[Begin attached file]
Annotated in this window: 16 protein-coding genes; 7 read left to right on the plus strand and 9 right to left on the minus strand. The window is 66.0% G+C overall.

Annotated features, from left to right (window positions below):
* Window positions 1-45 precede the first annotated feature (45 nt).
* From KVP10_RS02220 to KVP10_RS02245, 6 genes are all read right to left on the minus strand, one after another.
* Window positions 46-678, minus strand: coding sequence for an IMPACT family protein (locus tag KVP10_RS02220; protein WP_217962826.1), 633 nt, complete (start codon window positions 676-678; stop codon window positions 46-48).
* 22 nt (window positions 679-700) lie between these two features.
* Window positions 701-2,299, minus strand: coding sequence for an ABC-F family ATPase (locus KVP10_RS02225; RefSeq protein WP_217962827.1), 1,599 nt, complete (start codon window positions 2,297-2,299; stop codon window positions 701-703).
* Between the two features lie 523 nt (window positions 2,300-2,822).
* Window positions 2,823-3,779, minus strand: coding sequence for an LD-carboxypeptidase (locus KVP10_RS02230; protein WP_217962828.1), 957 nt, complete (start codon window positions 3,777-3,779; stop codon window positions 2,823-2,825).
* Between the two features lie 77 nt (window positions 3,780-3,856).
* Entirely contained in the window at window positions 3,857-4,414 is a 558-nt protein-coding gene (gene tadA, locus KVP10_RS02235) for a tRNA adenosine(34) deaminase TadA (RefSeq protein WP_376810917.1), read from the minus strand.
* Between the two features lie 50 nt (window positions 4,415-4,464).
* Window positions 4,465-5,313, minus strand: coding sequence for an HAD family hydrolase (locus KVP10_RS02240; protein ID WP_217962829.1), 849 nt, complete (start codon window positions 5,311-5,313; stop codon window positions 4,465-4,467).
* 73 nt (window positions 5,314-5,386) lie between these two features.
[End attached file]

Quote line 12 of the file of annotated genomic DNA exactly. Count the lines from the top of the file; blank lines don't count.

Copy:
* Between the two features lie 50 nt (window positions 4,415-4,464).